People who are not engaged in the research regarding the issue of personality usually perceive it as a set of characteristics that distinguish them from each other. Regularly people who do not view personality from the psychological perspective distinguish between good or bad personality and never take into consideration all the aspects and dimensions of this concept. At this, personality development is often regarded as open to change, which means that, no matter how unique each personality may be, it should be adjusted to the needs of the society or a particular group of people. This often results in people’s hiding their emotions or changing their character traits to fit into society. When it comes to the scholarly world, personality is defined as “an ingrained enduring pattern of behaving and relating to self, others, and the environment” (Videbeck, 2007, p. 339). Within this definition, personality centers around the individual’s perceptions, emotions, and attitudes which are exhibited daily and which depend on the environment. Scholars, unlike ordinary people, believe that though many factors may influence the individual’s personality, he/she is not, as a rule, aware of it this is why adapting one’s personality to the definite environment may not be easy. There exist several theoretical approaches in the study of personality, including trait and psychodynamic theories, as well as behavioral and humanist ones; the inability of the theorists to reach the consensus regarding the issue of personality led to the endless Nature vs. Nurture debate and inability to define which factors exactly influence the individuals’ personality development.
Trait and psychodynamic theories
To begin with, trait and psychodynamic theories view personality from absolutely different perspectives. For instance, the trait approach to personality is concerned with the differences between the individuals in the first place. It’s Big Five does not pay attention to human individualism and divides people into agreeable, conscientious, open to new experiences, extraverted, and neurotic depending on their choices, skill development, and learning experiences. According to trait theories, personality consists of numerous broad dispositions which are in-born and often regarded as internal characteristics. One of the brightest representatives that regarded this theory as the most adequate one was Hans Eysenck whose trait theory of personality closely connects such concepts as introversion, extraversion, emotionality-neuroticism, etc to a biosocial model (Engler, 2007). Eysenck was among those scholars who firmly believed that personality traits of an individual depend on his/her state of the nervous system and brain activities and can be only influenced but not changed by the environment. Psychodynamic theorists, in their turn, claimed that the individual’s personality is largely dependent on hidden and unconscious emotions, thoughts, and needs. Sigmund Freud was one of the most famous supporters of this theory who portrayed personality as “a dynamic system directed by three mental structures, the id, the ego, and the superego” (Coon & Mitterer, 2008, p. 398). As stated by Freud, the person’s behavior is guided by the combination of these three structures. Freud’s psychosexual stage theory also refers to the psychodynamic theories of personality. This theory posits that human sexuality develops in the course of five stages, namely oral, anal, phallic, latency, and genital. Though this theory has been ardently criticized for the lack of sufficient evidence, Freud still used it as a model when describing observed behaviors.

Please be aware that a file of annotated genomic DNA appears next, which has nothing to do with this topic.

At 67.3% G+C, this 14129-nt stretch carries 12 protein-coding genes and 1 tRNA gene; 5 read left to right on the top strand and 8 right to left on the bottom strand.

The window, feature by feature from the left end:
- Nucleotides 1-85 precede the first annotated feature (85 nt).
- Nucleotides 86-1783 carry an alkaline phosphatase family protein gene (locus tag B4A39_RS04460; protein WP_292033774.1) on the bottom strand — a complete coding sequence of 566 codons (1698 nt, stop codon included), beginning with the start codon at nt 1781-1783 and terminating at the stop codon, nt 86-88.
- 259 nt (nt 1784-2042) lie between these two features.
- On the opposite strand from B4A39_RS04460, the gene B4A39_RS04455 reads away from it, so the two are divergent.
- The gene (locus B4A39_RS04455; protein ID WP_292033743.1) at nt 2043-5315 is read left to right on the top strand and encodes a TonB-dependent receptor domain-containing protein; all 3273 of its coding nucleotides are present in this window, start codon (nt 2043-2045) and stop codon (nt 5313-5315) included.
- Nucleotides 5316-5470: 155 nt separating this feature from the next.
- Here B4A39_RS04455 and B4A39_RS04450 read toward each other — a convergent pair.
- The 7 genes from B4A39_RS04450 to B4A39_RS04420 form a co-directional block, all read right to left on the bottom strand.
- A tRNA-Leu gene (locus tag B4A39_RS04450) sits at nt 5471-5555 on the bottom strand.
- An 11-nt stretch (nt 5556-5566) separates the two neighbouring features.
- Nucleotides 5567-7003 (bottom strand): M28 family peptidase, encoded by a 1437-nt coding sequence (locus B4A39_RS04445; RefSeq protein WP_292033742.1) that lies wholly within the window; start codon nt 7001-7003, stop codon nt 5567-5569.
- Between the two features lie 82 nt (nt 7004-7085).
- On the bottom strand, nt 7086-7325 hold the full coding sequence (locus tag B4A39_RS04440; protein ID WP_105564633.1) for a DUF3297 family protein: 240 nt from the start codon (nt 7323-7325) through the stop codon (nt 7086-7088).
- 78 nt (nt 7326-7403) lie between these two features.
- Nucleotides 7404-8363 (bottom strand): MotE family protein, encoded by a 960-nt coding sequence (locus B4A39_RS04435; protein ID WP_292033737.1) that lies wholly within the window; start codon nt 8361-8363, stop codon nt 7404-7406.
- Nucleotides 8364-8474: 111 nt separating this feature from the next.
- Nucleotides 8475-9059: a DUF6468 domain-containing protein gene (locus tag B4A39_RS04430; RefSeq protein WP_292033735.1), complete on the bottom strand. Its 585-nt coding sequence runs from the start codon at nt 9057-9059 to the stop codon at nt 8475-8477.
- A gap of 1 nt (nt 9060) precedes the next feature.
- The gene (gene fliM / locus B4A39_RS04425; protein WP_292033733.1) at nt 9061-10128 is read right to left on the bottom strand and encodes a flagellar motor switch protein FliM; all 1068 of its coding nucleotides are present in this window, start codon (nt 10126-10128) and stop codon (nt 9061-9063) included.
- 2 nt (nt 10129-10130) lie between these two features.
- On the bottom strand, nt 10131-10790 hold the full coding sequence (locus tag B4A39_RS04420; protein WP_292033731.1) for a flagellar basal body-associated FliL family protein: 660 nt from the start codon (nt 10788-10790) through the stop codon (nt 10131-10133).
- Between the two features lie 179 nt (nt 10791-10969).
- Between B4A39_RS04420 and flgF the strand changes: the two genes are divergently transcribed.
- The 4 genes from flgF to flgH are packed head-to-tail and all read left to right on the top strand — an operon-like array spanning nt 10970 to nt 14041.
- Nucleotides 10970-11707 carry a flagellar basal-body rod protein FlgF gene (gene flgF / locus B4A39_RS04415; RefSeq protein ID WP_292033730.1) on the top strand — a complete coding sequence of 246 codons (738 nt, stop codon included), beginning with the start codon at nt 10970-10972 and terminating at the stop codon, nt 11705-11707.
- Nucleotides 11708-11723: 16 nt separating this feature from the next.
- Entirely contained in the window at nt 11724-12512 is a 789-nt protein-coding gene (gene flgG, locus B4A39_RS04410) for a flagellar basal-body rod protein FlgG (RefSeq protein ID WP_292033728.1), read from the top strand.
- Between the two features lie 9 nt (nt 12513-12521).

Behavioral and humanist theories